AC Italy 1: Siena

So, a bit of backstory on the next four posts. When I first booked the trip to Turkey with Alitalia, I messed around online, wanting to see if it was possible to extend the layover in Rome for a couple of days. Well, long story short, for 3 dollars more, I got the extra time.

Now, that’s a bit of a false distinction. Four days in Italy does not cost three dollars. In fact, I had my first bit of sticker shock today when I bought a slice of pizza, fries and a coke for 6 euro. As far as euros go, that isn’t too bad, but my brain was on Lira mode and I thought “Wow, what a great deal!” before catching myself. The sticker shock continued as I visited a few sights during the day. Most were reasonably priced, but there were a few that were priced on the Ephesus level without being nearly as awesome as Ephesus.

However, we’ll get there later. Once I had Italy booked, I had to decide what to see. I knew there’d be some more time in Rome, as I wanted to get inside the Castel Sant’Angelo and pay a visit to the Villa Borgese, which I missed last time. Plus, I don’t feel that Kim (my sister) and I spent enough time exploring the Piazzas Spania and Popolo when we were there in 2005, so I’d like to check those out again.

I’ll be honest, though – the most I had thought of Italy since the trip was while playing the Ezio Trilogy of the Assassin’s Creed games (II, Brotherhood and Revelations). Revelations was set in Istanbul, Brotherhood in Rome and II in several Italian locations, including Venice, Florence, Forli, Monteriggioni and San Gimignano.

I had seen Venice and Florence the last time I was here, so I was trying to mastermind a way to see the last three in one fell swoop before spending a day in Rome.

Well, Forli got swooped right out. As much as I’d like to see where Catarina Sforza reigned supreme (look her up), the city doesn’t seem to have much to offer and, if I was going to go all Sforza, I think I’d need more time on the ground to figure out what to see. So, Forza is out.

In order to get to Monteriggioni and San Gimignano, I had to base myself in Siena. Siena never really popped onto the radar the last time I was in Italy and, having been in Florence, the impression I got from people was that Siena was kind of “Florence Light.” So, I hadn’t expected to spend too much time in this city, especially with a flight from Istanbul arriving this morning and a limited amount of sleep holding me back.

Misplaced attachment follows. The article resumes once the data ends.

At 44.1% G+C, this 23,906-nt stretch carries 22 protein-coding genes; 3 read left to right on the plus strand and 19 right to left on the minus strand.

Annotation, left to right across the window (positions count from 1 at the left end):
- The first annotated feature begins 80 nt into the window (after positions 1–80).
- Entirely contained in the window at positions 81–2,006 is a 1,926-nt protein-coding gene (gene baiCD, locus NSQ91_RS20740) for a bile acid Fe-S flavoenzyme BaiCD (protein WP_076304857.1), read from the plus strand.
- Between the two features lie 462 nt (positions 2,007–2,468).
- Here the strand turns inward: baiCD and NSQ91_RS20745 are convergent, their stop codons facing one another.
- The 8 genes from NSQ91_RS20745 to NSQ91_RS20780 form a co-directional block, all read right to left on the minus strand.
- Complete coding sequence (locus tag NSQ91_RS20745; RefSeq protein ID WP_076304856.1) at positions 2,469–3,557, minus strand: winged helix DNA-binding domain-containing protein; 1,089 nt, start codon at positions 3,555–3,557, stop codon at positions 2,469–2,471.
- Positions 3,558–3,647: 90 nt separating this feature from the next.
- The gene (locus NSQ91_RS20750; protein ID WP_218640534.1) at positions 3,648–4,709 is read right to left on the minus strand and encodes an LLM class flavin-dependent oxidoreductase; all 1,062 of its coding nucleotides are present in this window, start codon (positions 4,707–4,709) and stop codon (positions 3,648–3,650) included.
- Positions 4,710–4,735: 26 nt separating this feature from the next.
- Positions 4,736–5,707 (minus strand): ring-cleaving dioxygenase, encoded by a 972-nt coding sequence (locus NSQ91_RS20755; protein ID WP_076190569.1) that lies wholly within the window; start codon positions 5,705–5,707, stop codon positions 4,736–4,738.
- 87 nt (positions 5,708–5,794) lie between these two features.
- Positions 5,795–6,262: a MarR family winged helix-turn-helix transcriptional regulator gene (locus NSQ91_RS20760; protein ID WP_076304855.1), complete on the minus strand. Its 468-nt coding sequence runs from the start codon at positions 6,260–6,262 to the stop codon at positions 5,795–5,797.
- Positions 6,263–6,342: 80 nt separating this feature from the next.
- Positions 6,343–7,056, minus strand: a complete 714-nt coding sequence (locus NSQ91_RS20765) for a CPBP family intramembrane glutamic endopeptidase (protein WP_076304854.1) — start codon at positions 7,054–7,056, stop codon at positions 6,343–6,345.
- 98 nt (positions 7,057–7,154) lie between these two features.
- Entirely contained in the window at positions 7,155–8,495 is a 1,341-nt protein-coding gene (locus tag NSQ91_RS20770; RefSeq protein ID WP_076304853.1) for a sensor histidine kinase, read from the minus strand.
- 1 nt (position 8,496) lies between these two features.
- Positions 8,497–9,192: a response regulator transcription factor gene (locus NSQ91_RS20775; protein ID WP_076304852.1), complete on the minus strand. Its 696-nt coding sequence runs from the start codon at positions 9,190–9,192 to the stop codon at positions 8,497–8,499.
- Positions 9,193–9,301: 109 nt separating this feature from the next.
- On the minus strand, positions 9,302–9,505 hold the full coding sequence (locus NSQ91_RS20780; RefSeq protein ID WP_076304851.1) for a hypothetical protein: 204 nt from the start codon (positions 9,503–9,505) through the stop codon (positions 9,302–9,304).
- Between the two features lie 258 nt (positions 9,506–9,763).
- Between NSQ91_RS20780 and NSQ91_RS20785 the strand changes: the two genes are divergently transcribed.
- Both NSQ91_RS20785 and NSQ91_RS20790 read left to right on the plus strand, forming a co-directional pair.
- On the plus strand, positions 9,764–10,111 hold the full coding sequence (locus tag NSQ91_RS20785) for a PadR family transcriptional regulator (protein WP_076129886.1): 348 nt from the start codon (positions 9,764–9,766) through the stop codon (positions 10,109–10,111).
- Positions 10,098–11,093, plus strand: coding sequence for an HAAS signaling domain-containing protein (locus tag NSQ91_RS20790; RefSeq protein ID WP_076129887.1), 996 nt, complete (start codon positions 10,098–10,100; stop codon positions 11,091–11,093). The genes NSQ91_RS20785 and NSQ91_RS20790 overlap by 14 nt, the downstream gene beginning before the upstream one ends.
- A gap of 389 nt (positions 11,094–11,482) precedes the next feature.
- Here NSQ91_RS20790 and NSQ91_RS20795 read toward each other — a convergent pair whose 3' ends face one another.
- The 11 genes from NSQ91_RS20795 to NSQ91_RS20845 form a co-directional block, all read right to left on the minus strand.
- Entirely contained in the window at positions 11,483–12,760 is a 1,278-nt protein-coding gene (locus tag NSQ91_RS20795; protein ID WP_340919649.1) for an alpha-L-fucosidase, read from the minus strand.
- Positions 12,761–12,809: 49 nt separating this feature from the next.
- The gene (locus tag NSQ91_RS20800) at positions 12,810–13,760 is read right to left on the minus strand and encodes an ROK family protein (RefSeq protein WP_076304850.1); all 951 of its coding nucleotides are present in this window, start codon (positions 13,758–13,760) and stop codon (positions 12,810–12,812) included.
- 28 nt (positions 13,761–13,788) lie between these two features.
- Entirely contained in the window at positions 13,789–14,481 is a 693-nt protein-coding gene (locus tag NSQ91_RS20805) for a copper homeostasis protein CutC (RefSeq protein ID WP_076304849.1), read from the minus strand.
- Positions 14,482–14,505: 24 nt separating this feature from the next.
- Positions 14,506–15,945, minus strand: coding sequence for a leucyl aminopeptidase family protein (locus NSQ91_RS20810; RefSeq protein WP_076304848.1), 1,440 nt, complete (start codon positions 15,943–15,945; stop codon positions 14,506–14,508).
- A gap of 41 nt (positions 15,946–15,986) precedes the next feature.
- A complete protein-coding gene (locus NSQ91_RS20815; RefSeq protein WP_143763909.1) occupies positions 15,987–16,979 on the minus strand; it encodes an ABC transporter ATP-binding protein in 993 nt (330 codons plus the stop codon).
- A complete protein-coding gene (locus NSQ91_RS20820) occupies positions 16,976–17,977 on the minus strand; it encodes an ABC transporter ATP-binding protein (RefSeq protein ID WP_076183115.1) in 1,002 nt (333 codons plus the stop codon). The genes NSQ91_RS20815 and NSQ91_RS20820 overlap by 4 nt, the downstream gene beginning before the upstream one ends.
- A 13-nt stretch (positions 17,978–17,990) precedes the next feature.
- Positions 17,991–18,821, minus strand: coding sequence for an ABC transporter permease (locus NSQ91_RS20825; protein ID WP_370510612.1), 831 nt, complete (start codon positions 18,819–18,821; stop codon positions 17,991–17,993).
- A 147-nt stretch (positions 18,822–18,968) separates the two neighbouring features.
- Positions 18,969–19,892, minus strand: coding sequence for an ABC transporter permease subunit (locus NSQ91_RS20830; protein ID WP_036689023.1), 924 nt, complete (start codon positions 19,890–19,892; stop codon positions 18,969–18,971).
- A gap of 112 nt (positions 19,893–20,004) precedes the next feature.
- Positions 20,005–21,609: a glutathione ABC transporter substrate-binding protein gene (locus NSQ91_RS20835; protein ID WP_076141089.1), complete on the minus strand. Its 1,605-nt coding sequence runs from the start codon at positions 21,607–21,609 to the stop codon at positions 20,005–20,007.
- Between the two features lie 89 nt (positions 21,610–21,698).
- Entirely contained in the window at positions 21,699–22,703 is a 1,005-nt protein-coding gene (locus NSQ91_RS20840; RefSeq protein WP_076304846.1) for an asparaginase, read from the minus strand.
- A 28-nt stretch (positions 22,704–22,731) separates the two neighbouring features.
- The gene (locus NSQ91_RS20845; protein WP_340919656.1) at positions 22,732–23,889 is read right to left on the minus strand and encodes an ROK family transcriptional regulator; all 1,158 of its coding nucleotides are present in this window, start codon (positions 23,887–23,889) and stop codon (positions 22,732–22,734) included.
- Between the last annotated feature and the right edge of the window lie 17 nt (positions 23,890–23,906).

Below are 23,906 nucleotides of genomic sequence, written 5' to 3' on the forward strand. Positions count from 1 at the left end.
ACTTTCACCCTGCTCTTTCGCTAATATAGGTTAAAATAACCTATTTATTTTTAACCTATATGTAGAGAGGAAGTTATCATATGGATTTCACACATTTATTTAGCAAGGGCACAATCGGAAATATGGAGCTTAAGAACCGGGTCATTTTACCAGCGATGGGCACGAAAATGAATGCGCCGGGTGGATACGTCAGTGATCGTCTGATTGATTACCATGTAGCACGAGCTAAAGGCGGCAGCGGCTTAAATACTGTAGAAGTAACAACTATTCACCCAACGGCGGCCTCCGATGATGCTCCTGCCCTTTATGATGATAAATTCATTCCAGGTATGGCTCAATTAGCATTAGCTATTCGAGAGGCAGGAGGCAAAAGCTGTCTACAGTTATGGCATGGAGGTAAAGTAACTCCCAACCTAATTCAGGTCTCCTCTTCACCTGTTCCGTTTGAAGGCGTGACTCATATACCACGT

Well, I’m glad I toughed it out. Siena is unlike anything I’ve ever seen.

The big difference between Siena and Florence is the architecture. Florence rose to power during the Renaissance, while Siena’s rise came during the Baroque period. I couldn’t tell you the specifics on Baroque art, but I could tell you how visually arresting Siena is. More so than any Roman city I’ve been in, I could actually imagine people from hundred of years ago wandering through the streets, going about their daily business. In fact, there is a reason for this. Plague wiped out 2/3rds of the population, and then the Medici family came in and “bought” the city and killed its finance industry. As such, no new construction could be made. And as such, the atmosphere is amazing and, with a (slightly) smaller amount of tourists hanging around, it has more of a distinctly Italian vibe than the more touristed Florence.

You have a choice of going up the Torre de Mangia in the Piazzo de Campo or the top of the Opera de Metropolitana de Sienna for fantastic views of Siena in its red-roofed glory. The duomo has one of the most amazing interiors I’ve ever seen and, just when you think you’ve seen it all, you discovery a wonderful baptistery or crypts painted by Carvaggio. On the flip side, the much simpler but massive Cappela di Santa Caterina leaves you in awe and actually contains Caterina’s sacred head. So there’s that.

I don’t want this to sound too history-lessony because, I’ll admit, I’m unprepared for that. All I know is I wandered around a city that has its roots in the 1st century BC and looks like it could be used to film a major period piece right now. Siena is beautiful. I’m not going to rank it against Florence because the two are entirely different. It’s its own distinct entity and, if you’re in Italy, take the time to explore it for a day or two.

So, the “or two” happens for me tomorrow, when I take in Monteriggioni and San Gimignano. Video game nerd in me can’t wait!

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